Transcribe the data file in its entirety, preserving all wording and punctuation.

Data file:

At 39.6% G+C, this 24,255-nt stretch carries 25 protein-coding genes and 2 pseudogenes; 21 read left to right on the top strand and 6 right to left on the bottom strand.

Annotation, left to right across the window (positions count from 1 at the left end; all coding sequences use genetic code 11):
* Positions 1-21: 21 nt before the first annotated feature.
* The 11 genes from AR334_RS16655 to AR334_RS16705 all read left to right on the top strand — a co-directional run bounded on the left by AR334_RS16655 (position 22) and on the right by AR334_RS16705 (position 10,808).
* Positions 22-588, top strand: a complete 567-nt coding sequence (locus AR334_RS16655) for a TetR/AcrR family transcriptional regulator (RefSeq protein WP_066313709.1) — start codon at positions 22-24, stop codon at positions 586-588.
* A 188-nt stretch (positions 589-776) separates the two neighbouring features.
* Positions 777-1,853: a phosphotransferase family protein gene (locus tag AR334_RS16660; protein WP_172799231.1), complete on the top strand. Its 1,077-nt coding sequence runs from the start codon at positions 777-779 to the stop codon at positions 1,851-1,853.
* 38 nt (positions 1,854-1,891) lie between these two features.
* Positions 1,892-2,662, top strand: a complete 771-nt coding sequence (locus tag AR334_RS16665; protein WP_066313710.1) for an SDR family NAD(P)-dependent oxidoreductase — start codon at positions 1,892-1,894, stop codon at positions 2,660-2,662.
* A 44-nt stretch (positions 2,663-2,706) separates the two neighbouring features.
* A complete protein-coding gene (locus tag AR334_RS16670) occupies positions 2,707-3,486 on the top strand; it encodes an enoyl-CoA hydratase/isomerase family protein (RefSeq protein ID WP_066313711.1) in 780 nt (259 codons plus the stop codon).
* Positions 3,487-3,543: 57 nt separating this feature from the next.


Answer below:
At 39.6% G+C, this 24,255-nt stretch carries 25 protein-coding genes and 2 pseudogenes; 21 read left to right on the top strand and 6 right to left on the bottom strand.

Annotation, left to right across the window (positions count from 1 at the left end; all coding sequences use genetic code 11):
* Positions 1-21: 21 nt before the first annotated feature.
* The 11 genes from AR334_RS16655 to AR334_RS16705 all read left to right on the top strand — a co-directional run bounded on the left by AR334_RS16655 (position 22) and on the right by AR334_RS16705 (position 10,808).
* Positions 22-588, top strand: a complete 567-nt coding sequence (locus AR334_RS16655) for a TetR/AcrR family transcriptional regulator (RefSeq protein WP_066313709.1) — start codon at positions 22-24, stop codon at positions 586-588.
* A 188-nt stretch (positions 589-776) separates the two neighbouring features.
* Positions 777-1,853: a phosphotransferase family protein gene (locus tag AR334_RS16660; protein WP_172799231.1), complete on the top strand. Its 1,077-nt coding sequence runs from the start codon at positions 777-779 to the stop codon at positions 1,851-1,853.
* 38 nt (positions 1,854-1,891) lie between these two features.
* Positions 1,892-2,662, top strand: a complete 771-nt coding sequence (locus tag AR334_RS16665; protein WP_066313710.1) for an SDR family NAD(P)-dependent oxidoreductase — start codon at positions 1,892-1,894, stop codon at positions 2,660-2,662.
* A 44-nt stretch (positions 2,663-2,706) separates the two neighbouring features.
* A complete protein-coding gene (locus tag AR334_RS16670) occupies positions 2,707-3,486 on the top strand; it encodes an enoyl-CoA hydratase/isomerase family protein (RefSeq protein ID WP_066313711.1) in 780 nt (259 codons plus the stop codon).
* Positions 3,487-3,543: 57 nt separating this feature from the next.